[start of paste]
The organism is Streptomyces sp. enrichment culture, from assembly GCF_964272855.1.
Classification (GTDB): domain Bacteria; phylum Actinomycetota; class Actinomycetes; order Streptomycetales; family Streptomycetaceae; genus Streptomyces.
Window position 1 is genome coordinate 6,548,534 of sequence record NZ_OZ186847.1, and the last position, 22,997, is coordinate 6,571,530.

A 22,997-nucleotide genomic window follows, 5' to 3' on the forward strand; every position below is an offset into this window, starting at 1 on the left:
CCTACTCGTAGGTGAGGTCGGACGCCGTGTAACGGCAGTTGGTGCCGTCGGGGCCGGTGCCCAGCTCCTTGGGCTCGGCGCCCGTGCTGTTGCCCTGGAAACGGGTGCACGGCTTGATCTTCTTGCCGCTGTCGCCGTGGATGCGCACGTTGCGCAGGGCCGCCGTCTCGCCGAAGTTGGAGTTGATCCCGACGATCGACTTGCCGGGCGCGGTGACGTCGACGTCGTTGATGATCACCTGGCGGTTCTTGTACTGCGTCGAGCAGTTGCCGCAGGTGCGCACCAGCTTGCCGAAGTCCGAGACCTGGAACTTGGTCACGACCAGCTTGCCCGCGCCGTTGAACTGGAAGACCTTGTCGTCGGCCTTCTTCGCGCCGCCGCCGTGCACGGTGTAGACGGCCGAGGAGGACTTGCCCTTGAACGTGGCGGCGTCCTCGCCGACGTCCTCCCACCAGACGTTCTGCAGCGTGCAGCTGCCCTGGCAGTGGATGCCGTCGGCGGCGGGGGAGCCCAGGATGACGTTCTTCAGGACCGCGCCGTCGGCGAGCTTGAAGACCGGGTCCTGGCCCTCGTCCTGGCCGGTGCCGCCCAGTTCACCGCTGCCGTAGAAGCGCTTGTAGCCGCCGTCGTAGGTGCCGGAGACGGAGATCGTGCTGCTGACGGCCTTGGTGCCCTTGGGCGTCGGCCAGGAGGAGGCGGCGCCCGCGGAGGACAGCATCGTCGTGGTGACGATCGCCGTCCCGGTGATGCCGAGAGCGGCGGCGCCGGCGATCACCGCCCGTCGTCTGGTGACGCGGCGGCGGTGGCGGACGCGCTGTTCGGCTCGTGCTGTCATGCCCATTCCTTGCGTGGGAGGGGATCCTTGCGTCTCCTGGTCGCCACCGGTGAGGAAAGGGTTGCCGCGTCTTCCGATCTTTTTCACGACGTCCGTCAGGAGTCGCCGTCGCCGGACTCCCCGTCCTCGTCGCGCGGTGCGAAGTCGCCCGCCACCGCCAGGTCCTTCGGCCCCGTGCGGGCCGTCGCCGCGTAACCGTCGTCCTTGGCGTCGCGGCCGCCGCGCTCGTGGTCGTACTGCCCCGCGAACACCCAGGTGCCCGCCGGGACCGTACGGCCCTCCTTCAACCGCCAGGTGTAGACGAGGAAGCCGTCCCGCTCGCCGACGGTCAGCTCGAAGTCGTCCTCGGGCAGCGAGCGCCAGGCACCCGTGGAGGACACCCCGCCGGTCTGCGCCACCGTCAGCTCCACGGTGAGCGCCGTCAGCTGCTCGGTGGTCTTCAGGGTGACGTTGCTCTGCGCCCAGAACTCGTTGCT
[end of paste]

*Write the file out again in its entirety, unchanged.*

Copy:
The organism is Streptomyces sp. enrichment culture, from assembly GCF_964272855.1.
Classification (GTDB): domain Bacteria; phylum Actinomycetota; class Actinomycetes; order Streptomycetales; family Streptomycetaceae; genus Streptomyces.
Window position 1 is genome coordinate 6,548,534 of sequence record NZ_OZ186847.1, and the last position, 22,997, is coordinate 6,571,530.

A 22,997-nucleotide genomic window follows, 5' to 3' on the forward strand; every position below is an offset into this window, starting at 1 on the left:
CCTACTCGTAGGTGAGGTCGGACGCCGTGTAACGGCAGTTGGTGCCGTCGGGGCCGGTGCCCAGCTCCTTGGGCTCGGCGCCCGTGCTGTTGCCCTGGAAACGGGTGCACGGCTTGATCTTCTTGCCGCTGTCGCCGTGGATGCGCACGTTGCGCAGGGCCGCCGTCTCGCCGAAGTTGGAGTTGATCCCGACGATCGACTTGCCGGGCGCGGTGACGTCGACGTCGTTGATGATCACCTGGCGGTTCTTGTACTGCGTCGAGCAGTTGCCGCAGGTGCGCACCAGCTTGCCGAAGTCCGAGACCTGGAACTTGGTCACGACCAGCTTGCCCGCGCCGTTGAACTGGAAGACCTTGTCGTCGGCCTTCTTCGCGCCGCCGCCGTGCACGGTGTAGACGGCCGAGGAGGACTTGCCCTTGAACGTGGCGGCGTCCTCGCCGACGTCCTCCCACCAGACGTTCTGCAGCGTGCAGCTGCCCTGGCAGTGGATGCCGTCGGCGGCGGGGGAGCCCAGGATGACGTTCTTCAGGACCGCGCCGTCGGCGAGCTTGAAGACCGGGTCCTGGCCCTCGTCCTGGCCGGTGCCGCCCAGTTCACCGCTGCCGTAGAAGCGCTTGTAGCCGCCGTCGTAGGTGCCGGAGACGGAGATCGTGCTGCTGACGGCCTTGGTGCCCTTGGGCGTCGGCCAGGAGGAGGCGGCGCCCGCGGAGGACAGCATCGTCGTGGTGACGATCGCCGTCCCGGTGATGCCGAGAGCGGCGGCGCCGGCGATCACCGCCCGTCGTCTGGTGACGCGGCGGCGGTGGCGGACGCGCTGTTCGGCTCGTGCTGTCATGCCCATTCCTTGCGTGGGAGGGGATCCTTGCGTCTCCTGGTCGCCACCGGTGAGGAAAGGGTTGCCGCGTCTTCCGATCTTTTTCACGACGTCCGTCAGGAGTCGCCGTCGCCGGACTCCCCGTCCTCGTCGCGCGGTGCGAAGTCGCCCGCCACCGCCAGGTCCTTCGGCCCCGTGCGGGCCGTCGCCGCGTAACCGTCGTCCTTGGCGTCGCGGCCGCCGCGCTCGTGGTCGTACTGCCCCGCGAACACCCAGGTGCCCGCCGGGACCGTACGGCCCTCCTTCAACCGCCAGGTGTAGACGAGGAAGCCGTCCCGCTCGCCGACGGTCAGCTCGAAGTCGTCCTCGGGCAGCGAGCGCCAGGCACCCGTGGAGGACACCCCGCCGGTCTGCGCCACCGTCAGCTCCACGGTGAGCGCCGTCAGCTGCTCGGTGGTCTTCAGGGTGACGTTGCTCTGCGCCCAGAACTCGTTGCT